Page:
First place on the tour was Sacsayhuaman. This is a large Inca ruin above the city of Cuzco. Typical Incan stone work but some massive blocks. Including one at 30 feet.
Note the Incan flood lights. How advanced were they?
We then walked down into the old town part of Cuzco and saw where the Spanish destroyed the Incan temples but then built over them. You can see clearly the remains of the Incan building at the base. Still after the 1650 and 1950 earthquakes it was the inca buildings which were still standing. We also saw the 12 angled stone which when you consider what tools they had is quite a feat. ( sorry no picture taken on the phone taken ).
About midday we had a briefing from 'Hector' our guide for the Inca trail. Few of the group are starting to get a bit anxious about the climb on the second day and about what bag to take :-)
Lunch at our, now, favourite coffee bar.... Well now is not the time to experiment with food. It seemed most of the group felt the same way as they slowly joined us.
We spent the rest of the afternoon continuing our cultural tour of Cuzco finishing off as the sun went down with a large Cuzquena beer, sitting in one of the numerous small squares. Here we met Angela. A 12 year old who, like many adults and children, try to sell the tourists various craft items. She was a real character. She knew who our PM was and the name of our queen and the capital of England was London. Her English was better and clearer than some teenagers we have met in the UK. Yes we did fall for hers sales patter and spent a whole 5 soles ( £1.25). She left us with a smile and moved on to the next table of Brits who were not so easy to charm.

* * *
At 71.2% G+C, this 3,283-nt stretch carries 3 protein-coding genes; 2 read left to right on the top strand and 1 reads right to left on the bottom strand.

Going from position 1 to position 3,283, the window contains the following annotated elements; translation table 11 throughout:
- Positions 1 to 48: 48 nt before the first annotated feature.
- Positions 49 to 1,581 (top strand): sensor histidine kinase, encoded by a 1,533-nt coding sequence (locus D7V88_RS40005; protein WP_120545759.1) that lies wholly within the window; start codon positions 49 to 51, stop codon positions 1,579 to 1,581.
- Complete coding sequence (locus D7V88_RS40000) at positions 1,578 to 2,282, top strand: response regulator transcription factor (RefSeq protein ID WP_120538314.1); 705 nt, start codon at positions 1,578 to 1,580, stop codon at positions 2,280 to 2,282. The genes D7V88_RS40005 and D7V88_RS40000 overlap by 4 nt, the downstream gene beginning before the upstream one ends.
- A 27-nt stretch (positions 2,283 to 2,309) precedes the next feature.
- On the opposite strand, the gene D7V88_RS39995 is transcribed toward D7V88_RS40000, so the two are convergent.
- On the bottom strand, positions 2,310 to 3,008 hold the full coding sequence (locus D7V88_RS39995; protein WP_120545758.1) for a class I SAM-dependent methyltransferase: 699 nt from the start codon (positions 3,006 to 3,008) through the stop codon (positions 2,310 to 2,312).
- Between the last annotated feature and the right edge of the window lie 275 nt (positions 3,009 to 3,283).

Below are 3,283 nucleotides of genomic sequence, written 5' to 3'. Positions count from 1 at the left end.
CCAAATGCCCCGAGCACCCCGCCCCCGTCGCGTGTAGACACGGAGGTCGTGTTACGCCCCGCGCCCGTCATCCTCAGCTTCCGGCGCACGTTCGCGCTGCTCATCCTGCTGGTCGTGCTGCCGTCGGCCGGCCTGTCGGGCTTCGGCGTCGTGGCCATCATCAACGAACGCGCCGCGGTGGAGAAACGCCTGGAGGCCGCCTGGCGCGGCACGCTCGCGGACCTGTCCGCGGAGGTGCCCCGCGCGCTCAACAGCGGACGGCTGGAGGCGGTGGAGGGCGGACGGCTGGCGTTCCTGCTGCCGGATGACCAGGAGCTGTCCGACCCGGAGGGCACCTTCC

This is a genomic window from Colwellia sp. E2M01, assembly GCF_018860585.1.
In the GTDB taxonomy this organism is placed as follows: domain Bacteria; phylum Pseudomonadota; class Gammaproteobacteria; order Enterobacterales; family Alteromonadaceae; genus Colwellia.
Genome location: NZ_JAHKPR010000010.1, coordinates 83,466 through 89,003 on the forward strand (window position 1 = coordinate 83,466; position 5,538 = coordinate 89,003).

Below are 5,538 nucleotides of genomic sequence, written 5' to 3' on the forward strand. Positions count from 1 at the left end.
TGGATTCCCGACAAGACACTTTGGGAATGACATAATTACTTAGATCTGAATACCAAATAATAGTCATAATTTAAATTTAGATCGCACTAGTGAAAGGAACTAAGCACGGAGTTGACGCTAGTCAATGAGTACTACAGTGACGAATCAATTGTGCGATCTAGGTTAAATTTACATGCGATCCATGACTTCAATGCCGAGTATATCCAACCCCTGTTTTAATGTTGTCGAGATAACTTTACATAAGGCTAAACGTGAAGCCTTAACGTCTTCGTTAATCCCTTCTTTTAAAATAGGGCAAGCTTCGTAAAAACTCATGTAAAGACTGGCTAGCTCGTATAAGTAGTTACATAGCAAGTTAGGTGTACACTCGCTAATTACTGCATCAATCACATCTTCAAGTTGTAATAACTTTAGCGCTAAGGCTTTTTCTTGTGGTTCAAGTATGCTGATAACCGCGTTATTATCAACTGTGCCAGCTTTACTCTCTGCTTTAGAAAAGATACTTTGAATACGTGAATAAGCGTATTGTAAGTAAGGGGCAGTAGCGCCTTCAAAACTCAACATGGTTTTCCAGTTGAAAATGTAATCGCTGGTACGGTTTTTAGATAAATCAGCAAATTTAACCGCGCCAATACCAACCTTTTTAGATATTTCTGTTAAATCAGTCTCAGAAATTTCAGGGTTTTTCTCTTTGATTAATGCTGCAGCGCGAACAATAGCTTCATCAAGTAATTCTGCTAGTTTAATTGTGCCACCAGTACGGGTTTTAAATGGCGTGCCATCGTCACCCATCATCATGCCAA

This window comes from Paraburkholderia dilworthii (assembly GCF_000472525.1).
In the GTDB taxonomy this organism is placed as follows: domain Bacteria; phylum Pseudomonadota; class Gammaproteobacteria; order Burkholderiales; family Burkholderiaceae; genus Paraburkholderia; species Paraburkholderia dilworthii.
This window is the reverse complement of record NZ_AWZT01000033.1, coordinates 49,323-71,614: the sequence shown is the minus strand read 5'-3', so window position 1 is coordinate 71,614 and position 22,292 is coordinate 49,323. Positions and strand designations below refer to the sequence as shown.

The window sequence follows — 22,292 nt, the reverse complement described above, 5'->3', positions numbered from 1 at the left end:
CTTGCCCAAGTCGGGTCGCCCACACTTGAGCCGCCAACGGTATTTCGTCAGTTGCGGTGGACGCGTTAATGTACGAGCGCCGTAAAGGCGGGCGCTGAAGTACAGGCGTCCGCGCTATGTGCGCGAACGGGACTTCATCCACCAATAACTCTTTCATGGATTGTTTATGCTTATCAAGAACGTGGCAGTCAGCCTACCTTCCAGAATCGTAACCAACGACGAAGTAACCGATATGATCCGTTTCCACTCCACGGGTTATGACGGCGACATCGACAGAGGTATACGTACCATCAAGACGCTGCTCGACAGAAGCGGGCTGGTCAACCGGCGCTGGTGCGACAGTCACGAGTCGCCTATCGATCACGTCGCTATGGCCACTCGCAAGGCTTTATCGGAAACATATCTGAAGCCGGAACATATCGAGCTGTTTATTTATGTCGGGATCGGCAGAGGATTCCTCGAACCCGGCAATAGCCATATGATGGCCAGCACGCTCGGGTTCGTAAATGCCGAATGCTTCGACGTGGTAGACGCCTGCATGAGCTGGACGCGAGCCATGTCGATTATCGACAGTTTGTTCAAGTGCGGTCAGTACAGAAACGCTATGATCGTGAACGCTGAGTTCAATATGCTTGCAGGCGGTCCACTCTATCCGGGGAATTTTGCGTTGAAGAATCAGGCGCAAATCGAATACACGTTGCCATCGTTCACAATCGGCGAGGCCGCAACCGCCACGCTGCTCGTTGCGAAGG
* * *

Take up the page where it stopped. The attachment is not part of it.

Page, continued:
After a quick stop at the supermarket for essentials for the trek (chocolate, energy bars and toilet paper) it was back to the hotel to pack again. A small bag of essentials to last 5 days weighing no more than 7kg and the rest stays locked up in the hotel until our return.
- Posted from my iPhone